Teaching evolution OK, but not as dogma
Published on: 02/03/05
The Cobb County school board submitted the following column through its law
Elected officials are constantly dealing with difficult issues that spark
controversy and argument. As a local school board, we have the challenge to
provide guidance for the best education of our children while attempting to
represent a diverse constituency. That is exactly what we did in our
decision to strengthen the teaching of evolution. However, that process is
being challenged by a lawsuit, and many parents and residents feel as if
their voices have been muted.
We voted to improve our science curriculum, and we responded to residents'
concerns on the issue by asking, in clearly secular language, with no
religious agenda or intent, that individuals studying the topic keep an
open mind. The textbook we chose contains hundreds of pages explaining
evolutionary theory and the studies of Darwin. It is the pre-eminent theory
in scientific thought on the origin of life, and our curriculum reflects that.
However, evolution is a very sensitive topic because it conflicts with the
faith of some residents — whether anyone thinks that is reasonable or not.
We decided it was proper to acknowledge that fact as we moved forward to
improve our science instruction.
We teach science in science class — a fact that has been forgotten,
overlooked or distorted by most of the critics in this case. We have not
and do not intend to teach religion nor to discuss alternative theories as
a means of promoting religion. Nonetheless, we believe it would be both
mean-spirited and counterproductive to learning if we were to ignore some
students' backgrounds when we teach this subject.
This is not a battle between science and religion. It is about teaching
science, and who decides how we do it.
Evolutionary theory is an important part of science, which can and should
be taught in a respectful manner without forcing it on students as dogma.
Every scientific discovery has occurred because someone had the curiosity
and creativity to question and re-evaluate current theories. The very
nature of science is to question and explore.
In a larger sense, criticism, dissent and tolerance for (although not
necessarily agreement with) the views of others are one of the fundamental
pillars of our democracy. We believe that our society is in real trouble if
we have reached the point where any segment of our citizenry can exercise a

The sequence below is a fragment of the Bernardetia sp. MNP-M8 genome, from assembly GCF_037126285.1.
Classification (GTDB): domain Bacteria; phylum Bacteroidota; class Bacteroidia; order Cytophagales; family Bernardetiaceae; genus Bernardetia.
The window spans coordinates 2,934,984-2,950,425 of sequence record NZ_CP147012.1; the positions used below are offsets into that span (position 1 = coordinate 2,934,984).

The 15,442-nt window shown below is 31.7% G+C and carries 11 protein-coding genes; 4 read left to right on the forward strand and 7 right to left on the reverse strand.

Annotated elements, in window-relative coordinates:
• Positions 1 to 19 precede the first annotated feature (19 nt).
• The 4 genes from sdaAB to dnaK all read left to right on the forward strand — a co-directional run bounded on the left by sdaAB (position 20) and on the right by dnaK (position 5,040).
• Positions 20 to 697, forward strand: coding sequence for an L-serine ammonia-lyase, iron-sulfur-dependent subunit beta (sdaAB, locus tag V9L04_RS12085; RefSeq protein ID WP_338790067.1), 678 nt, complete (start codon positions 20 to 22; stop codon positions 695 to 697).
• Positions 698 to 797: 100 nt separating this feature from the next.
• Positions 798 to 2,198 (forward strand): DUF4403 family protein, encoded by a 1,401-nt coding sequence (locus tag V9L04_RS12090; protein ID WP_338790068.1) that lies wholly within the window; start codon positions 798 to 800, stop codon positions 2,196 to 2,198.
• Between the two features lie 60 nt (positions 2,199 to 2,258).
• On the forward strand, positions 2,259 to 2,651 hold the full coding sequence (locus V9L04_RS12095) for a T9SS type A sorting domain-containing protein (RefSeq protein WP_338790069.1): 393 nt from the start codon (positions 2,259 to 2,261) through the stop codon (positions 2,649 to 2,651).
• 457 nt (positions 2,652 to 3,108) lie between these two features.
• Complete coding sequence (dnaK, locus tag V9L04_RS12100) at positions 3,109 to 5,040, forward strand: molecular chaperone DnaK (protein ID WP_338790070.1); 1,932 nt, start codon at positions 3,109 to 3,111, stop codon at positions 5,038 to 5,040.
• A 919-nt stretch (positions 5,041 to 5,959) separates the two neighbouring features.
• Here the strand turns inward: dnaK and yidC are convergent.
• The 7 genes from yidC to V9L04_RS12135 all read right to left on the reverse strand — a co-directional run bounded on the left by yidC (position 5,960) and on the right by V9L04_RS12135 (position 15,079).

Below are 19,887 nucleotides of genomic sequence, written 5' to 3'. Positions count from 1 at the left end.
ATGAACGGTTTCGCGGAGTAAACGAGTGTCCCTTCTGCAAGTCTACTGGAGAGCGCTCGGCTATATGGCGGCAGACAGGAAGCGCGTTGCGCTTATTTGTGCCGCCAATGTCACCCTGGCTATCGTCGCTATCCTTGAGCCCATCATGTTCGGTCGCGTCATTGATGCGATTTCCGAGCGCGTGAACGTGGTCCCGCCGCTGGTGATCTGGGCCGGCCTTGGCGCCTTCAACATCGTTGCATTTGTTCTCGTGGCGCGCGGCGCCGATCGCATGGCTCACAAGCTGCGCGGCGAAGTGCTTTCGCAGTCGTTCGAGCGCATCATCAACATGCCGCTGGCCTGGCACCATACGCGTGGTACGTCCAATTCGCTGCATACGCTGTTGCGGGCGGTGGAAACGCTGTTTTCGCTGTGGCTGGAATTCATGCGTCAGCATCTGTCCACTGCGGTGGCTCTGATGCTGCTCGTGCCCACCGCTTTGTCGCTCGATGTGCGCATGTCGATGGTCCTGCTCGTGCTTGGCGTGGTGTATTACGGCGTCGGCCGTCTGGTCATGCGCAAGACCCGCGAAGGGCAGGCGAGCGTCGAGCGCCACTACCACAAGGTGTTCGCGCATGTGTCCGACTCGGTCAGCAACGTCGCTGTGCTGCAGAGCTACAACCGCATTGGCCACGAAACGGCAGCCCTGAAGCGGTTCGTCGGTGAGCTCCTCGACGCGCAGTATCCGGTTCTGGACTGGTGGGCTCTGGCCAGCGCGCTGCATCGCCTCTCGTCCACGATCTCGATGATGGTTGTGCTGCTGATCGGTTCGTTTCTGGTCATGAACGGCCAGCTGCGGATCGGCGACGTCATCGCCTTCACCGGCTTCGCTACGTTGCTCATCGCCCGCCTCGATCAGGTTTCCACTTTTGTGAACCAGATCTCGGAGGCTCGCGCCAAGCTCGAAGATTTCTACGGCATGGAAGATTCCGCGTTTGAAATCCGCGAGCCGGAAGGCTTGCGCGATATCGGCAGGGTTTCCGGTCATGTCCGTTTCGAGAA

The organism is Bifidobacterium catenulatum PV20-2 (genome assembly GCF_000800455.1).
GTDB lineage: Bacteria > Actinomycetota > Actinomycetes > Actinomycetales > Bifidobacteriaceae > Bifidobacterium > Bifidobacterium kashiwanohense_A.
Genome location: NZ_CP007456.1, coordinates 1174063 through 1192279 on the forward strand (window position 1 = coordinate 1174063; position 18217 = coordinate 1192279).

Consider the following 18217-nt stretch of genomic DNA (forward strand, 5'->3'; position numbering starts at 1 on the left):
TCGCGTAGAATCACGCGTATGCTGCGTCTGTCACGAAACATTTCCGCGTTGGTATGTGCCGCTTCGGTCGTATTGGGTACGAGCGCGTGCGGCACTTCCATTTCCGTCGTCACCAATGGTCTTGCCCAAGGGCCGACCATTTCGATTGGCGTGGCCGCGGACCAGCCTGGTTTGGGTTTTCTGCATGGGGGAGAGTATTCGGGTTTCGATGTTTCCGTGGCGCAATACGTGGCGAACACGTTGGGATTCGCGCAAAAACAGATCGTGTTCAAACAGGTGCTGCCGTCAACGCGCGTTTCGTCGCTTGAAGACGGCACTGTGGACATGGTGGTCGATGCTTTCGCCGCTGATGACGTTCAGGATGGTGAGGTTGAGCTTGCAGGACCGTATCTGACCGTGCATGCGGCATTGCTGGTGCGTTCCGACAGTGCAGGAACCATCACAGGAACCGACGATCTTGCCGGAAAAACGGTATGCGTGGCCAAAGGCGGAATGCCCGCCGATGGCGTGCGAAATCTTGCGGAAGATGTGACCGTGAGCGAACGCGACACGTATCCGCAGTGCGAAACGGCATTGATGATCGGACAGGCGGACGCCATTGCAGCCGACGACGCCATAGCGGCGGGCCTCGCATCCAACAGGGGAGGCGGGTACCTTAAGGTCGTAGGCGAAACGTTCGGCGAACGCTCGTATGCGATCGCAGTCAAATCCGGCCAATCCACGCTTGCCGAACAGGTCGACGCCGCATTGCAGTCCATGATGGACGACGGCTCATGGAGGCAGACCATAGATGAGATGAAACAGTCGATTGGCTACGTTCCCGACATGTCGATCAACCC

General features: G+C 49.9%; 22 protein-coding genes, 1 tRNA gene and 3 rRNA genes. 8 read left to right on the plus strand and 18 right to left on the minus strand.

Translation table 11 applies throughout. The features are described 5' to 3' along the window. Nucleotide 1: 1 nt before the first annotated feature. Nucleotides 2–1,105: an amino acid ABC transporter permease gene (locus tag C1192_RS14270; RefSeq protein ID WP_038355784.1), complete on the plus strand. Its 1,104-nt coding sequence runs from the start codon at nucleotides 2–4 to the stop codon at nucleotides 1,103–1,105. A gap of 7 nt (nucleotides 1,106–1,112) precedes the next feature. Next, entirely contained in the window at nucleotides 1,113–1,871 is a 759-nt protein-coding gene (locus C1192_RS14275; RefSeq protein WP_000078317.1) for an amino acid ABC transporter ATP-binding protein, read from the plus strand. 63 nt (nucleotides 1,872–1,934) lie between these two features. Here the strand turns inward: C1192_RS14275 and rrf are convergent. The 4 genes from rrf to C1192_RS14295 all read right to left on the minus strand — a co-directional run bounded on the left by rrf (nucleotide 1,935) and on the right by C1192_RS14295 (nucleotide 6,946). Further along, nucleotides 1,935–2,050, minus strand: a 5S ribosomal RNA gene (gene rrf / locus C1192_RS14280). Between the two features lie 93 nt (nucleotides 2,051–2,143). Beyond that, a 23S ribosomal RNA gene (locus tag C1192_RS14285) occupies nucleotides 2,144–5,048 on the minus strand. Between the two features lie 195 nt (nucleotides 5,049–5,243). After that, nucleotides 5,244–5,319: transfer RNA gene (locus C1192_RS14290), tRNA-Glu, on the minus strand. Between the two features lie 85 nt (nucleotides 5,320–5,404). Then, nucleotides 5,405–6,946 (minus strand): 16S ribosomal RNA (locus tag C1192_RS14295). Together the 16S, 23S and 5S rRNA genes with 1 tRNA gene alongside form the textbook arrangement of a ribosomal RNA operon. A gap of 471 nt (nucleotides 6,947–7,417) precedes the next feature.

heckler's veto or ridicule and quash all dissenting views about a subject,
whether in the name of science or religion.
Instead, we should respect our democratic process, which allows for civil
discourse by responsive form of government, to prevail. That is our basis
Our hope is that the higher court will recognize the board's attempt to
thoughtfully address a difficult situation in a legal and forthright
manner, rather than further disenfranchise parents, many of whom will see
this as a denigration of accountability and local control.
Let us further dispel rumors and accusations by stating that this decision
was made independent of any mysterious and anonymous benefactor. No one has
written a check and no one has signed any obligation to pay for this appeal.
The board is not involved in any fund-raising, nor are we seeking any
commitments for financial support. We do not wish to risk further cost to
taxpayers. Except for our previously stated attorneys' offer to handle the
appeal at no additional cost, no unknown or potential donors had any
relevance in our decision to appeal.
Stop silent treatment in Cobb
Published on: 02/03/05
The Cobb County Board of Education made an ill-advised decision that has
been bolstered by an anonymous private donor. Some undisclosed person or
persons may be trying to finance the board's appeal of a federal court
ruling against its evolution disclaimers in high school science books.
And board members don't think it is anyone's business, except theirs, to
know who it is. The board justified its position to appeal the court's
ruling last month by trying to assure taxpayers that the legal cost of
extending the case is being handled pro-bono by the board's law firm.
What they didn't disclose is that an anonymous donor had offered to pay the
legal fees if the school board loses the appeal. Those fees could be
$200,000 or more. Last week, The Marietta Daily Journal asked the board to
reveal the donor's identity, but it refused to do so.
That kind of arrogance in the face of public scrutiny has become a
trademark of the Cobb board. In November, it extended the contract of
Superintendent Joseph Redden during a private meeting on a Friday night.
Last month, it held another private meeting to renew the contract with its
law firm — the same firm that wrote the text for the stickers.
Cobb parents and taxpayers may have wanted to share some thoughts on the
wisdom of both decisions. They didn't have a chance.
Similarly, they need to know who will be writing the check and influencing
future decisions the board makes when it comes to science education and
school board policies.
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